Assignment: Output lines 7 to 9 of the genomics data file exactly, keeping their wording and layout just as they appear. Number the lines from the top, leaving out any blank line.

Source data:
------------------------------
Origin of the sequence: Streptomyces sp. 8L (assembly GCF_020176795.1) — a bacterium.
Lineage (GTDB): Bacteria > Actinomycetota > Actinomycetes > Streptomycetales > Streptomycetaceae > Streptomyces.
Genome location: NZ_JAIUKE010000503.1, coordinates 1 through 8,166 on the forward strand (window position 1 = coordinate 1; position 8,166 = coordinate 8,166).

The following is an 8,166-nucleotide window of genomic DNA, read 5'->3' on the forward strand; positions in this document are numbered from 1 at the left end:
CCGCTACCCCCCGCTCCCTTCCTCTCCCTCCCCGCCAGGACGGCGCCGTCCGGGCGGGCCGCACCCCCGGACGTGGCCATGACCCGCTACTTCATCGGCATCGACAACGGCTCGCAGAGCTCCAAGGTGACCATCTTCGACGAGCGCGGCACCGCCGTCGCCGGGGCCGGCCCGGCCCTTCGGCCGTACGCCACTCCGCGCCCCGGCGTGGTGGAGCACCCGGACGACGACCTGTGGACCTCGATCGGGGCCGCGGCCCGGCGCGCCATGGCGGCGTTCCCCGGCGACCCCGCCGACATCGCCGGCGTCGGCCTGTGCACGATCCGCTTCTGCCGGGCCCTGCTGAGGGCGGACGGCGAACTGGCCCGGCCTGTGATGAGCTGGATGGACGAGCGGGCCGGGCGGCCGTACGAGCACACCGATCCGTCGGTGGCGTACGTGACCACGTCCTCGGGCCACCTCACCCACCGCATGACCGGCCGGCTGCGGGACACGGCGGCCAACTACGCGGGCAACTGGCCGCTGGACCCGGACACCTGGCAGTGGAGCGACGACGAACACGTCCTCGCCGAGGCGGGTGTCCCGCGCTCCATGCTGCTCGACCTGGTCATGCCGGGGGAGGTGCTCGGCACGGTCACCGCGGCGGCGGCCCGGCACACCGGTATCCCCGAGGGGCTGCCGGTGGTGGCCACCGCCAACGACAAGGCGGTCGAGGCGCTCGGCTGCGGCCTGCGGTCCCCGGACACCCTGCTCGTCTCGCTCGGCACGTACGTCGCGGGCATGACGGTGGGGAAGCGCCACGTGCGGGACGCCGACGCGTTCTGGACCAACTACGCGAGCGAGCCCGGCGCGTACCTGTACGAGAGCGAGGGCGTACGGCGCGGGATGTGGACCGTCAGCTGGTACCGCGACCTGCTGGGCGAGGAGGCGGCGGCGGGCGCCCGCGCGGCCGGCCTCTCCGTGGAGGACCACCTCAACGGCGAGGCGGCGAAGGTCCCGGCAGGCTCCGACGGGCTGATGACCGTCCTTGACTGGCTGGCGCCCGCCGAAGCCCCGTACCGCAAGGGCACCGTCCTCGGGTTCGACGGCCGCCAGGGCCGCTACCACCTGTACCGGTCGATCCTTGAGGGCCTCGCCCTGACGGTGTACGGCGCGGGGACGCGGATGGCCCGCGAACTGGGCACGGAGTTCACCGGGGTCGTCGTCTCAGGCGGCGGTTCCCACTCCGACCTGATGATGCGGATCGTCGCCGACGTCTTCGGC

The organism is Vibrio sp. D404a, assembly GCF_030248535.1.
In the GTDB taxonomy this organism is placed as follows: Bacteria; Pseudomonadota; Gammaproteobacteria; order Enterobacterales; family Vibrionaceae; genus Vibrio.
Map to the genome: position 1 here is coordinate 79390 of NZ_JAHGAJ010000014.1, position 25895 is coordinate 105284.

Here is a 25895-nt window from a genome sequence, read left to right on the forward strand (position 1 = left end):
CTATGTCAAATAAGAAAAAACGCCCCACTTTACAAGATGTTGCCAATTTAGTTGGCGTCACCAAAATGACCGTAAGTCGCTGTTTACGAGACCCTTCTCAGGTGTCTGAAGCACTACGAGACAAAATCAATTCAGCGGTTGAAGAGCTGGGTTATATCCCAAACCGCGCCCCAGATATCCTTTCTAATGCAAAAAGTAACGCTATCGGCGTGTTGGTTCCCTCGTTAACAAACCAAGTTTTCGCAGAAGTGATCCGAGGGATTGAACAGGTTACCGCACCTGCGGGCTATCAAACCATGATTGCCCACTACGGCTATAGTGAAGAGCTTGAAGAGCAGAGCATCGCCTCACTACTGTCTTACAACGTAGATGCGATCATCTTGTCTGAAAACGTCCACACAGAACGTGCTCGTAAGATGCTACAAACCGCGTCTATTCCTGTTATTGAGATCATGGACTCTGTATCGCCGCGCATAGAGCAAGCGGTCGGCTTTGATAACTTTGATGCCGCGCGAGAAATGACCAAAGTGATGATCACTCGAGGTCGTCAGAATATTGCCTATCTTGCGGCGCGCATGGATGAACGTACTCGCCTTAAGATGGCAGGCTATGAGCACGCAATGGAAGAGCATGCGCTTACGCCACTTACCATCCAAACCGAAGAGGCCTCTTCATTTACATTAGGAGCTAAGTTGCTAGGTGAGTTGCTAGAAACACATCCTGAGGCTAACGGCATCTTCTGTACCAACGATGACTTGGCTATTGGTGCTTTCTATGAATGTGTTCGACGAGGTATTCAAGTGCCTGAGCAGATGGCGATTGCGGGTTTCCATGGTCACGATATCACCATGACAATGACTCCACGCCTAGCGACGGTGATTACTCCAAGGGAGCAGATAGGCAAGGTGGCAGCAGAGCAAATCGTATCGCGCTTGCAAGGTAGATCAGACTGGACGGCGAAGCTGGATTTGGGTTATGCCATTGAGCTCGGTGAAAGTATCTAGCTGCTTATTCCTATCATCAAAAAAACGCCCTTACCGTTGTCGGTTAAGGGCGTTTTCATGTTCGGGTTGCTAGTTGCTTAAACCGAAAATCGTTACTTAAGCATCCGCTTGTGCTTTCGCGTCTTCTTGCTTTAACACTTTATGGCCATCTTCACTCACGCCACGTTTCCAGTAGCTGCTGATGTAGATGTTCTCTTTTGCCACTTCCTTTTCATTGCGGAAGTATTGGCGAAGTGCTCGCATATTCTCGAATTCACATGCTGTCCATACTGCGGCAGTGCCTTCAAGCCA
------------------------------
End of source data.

In the GTDB taxonomy this organism is placed as follows: Bacteria; Pseudomonadota; Gammaproteobacteria; order Enterobacterales; family Vibrionaceae; genus Vibrio.
Map to the genome: position 1 here is coordinate 79390 of NZ_JAHGAJ010000014.1, position 25895 is coordinate 105284.

Here is a 25895-nt window from a genome sequence, read left to right on the forward strand (position 1 = left end):